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The divided NIC council elects a new president

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Northern Idaho College has a new president – his third in nine months.

And, as with most things at NIC, it wasn’t easy.

The divided board of trustees on Wednesday called Nick Swain the new president of the college. The date of its beginning is unclear. Proxies and Swain will work for the next few weeks to complete his contract.

When Swain comes on board, he will take the helm a public college that suffers from problems. In addition to the upheavals as president, the College of Coeur d’Alene has left several top administrators. NIC accreditation is under threat as the regional group has recommended trustees to abandon clashes and address staff turnover. Dysfunction also threatens to affect enrollment and charity.

Swain is the CEO of 4-Virginia, a joint organization involving eight state universities. He received a bachelor’s degree from Idaho State University, a master’s degree in public administration from Northeastern University, and a doctorate in strategic leadership after high school from James Madison University.

“It’s an exciting opportunity for me,” Swain said news release on Wednesday night. “During my recent visit to Northern Idaho College, I met several dedicated, honorable people in college leadership, faculty and staff, and students. There are so many good things going on in college, and I’m looking forward to society learning about it. ”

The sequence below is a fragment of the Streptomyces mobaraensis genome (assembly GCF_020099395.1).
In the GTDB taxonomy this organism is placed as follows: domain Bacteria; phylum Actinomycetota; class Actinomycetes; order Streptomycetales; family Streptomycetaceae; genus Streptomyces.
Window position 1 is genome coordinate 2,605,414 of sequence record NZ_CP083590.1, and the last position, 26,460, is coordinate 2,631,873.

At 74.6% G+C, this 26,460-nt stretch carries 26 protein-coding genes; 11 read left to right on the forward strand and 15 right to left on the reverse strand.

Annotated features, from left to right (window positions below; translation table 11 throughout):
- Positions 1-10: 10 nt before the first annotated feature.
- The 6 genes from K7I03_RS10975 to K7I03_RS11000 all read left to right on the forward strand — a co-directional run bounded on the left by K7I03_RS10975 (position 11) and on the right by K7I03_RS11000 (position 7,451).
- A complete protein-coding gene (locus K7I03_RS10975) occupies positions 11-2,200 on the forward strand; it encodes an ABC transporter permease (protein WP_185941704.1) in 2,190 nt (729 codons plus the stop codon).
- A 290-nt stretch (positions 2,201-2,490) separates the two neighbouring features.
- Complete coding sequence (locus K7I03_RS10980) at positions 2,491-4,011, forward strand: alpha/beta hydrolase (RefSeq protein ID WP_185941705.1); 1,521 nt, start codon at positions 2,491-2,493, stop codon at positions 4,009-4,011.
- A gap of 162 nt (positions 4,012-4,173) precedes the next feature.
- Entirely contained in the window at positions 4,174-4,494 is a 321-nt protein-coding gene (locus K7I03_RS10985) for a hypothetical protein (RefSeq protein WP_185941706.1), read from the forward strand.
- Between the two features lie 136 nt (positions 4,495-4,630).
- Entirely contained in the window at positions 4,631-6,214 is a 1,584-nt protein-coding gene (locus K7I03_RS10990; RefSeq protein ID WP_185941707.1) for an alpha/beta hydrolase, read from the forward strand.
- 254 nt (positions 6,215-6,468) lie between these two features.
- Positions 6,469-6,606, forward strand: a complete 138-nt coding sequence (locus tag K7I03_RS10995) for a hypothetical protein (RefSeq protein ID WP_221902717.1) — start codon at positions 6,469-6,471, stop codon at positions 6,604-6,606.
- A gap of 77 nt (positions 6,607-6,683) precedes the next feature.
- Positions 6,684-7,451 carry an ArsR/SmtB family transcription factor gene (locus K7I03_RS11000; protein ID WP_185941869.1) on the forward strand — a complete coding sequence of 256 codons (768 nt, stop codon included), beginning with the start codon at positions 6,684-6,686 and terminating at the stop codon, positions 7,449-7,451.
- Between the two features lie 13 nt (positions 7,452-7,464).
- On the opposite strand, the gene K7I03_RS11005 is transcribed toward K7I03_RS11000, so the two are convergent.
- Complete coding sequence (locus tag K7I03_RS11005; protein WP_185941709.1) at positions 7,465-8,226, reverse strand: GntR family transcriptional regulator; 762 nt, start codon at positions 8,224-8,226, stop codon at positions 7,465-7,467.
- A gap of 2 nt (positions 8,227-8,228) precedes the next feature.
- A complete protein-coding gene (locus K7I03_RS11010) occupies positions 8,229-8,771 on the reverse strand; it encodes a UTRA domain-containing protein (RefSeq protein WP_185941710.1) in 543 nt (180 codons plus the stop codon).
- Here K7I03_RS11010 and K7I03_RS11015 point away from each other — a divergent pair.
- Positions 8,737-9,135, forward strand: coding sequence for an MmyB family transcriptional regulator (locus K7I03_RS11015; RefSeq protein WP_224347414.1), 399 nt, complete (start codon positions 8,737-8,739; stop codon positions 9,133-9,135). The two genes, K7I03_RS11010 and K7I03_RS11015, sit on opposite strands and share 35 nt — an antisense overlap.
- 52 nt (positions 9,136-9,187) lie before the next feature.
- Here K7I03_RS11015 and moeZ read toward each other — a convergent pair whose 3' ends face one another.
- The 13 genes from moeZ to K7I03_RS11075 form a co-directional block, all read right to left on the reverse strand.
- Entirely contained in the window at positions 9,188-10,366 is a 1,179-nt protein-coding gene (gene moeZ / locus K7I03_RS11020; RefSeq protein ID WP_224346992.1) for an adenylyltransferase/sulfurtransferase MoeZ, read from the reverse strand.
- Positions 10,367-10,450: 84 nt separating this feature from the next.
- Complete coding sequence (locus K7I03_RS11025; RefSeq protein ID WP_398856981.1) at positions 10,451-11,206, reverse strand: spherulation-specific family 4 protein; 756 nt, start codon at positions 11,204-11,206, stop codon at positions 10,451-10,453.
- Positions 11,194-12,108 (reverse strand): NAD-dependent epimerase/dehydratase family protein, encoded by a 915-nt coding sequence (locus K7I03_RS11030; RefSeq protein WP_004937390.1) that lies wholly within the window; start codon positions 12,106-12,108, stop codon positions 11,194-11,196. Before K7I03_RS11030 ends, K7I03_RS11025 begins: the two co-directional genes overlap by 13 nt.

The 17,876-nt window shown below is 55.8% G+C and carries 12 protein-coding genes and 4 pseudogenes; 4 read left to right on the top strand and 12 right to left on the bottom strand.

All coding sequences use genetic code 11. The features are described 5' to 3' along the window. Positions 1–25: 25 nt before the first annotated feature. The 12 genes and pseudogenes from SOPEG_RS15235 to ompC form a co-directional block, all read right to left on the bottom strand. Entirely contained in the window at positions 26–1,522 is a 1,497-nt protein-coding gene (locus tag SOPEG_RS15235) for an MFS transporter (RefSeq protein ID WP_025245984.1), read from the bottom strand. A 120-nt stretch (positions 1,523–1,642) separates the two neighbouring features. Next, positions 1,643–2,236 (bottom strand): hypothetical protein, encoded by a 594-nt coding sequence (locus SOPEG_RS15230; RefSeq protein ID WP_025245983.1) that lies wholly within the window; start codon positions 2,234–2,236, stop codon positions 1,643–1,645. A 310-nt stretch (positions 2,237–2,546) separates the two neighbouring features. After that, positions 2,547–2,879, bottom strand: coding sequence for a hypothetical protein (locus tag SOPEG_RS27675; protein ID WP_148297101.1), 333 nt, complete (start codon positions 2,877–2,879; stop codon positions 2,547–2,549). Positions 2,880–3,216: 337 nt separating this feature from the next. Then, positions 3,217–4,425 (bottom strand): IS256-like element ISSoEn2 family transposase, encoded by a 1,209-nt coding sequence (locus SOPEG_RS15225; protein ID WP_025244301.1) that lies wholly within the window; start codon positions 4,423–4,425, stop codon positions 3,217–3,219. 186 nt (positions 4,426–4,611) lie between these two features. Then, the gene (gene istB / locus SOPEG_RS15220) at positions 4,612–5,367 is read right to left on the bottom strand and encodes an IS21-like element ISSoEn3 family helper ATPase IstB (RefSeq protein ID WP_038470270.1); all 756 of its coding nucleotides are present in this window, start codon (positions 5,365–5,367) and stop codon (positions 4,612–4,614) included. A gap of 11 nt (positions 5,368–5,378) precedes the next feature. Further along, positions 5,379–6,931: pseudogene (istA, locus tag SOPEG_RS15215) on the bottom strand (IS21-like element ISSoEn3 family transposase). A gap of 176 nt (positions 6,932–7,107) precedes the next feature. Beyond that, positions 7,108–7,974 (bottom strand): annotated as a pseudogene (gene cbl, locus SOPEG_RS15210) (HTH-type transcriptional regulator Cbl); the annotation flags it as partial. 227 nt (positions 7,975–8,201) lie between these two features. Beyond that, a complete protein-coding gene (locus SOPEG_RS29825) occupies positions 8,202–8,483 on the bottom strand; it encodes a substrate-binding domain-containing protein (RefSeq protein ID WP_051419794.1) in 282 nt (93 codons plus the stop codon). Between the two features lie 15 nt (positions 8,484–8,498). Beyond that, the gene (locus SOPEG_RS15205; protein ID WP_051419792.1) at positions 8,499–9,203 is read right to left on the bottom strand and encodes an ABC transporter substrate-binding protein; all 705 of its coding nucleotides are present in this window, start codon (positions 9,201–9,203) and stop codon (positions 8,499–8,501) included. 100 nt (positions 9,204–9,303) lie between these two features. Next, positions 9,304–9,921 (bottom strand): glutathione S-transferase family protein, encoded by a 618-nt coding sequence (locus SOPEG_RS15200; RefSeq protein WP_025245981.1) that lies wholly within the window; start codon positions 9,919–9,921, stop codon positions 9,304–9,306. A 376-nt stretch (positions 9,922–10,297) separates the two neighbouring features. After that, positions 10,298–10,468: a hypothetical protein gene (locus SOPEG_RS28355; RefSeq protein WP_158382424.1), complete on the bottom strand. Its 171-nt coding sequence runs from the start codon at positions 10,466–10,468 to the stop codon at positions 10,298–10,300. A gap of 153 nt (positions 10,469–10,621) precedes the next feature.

“Northern Idaho College plays an important role in this community, and Dr. Swain has the experience and leadership skills needed to make sure NIC works for its students,” Chairman of the Board David Wald said in the same college news release.

But Wednesday’s trustee meeting didn’t go as smoothly as it did This was announced by Spokane Review spokesman.

Proxies Todd Banducci and Greg Mackenzie criticized the process that led to Wednesday’s vote, blocked a discussion of the president’s vacancy in a closed executive session, and unsuccessfully nominated another finalist: Samuel “Todd” Brenda, chief research fellow at Ashland Community and Tech. .

That proposal failed, and Swain was hired with a 3-2 vote, through objections from Banducci and Mackenzie. In the end, three votes for Swain came from the trustees The State Board of Education is appointed in May: Wold, John Goedde and Pete Broschet.

Turnover as NIC president began in September when trustees voted 3-2 for the dismissal of Rick McLennan, without explanation. Banduchi, Mackenzie and then-trustee Michael Barnes supported McLennan’s dismissal.

A month later, Banducci, Mackenzie and Barnes voted to promote wrestling coach Michael Sebaali to interim president.

On Wednesday, Mackenzie spoke in favor of following the caretaker president, as three trustees filled by State Council nominees would be selected in the November election.

“The last thing I think this college needs now is for the new permanent president to come in with a 3-2 vote and just add more opposition to this whole scenario we’re in,” Mackenzie said, according to a spokesman. . Review.

Gedde – who, like Wald, said he would not run in the November election – sought to hire Swain.

“This council may be out of order in November after the election, and I think it has the capacity to deal with it,” Gede said, according to a spokesman.

Kevin Richard

About Kevin Richard

Senior reporter and blogger Kevin Richert specializes in education policy and education policy. He has more than 30 years of experience in Idaho journalism. He is a frequent guest on KIVI 6 On Your Side; Idaho Reports on Idaho Public Television; and “Idaho Matters” on Boise State Public Radio. Follow Kevin on Twitter: @KevinRichert. You can contact him at [email protected]

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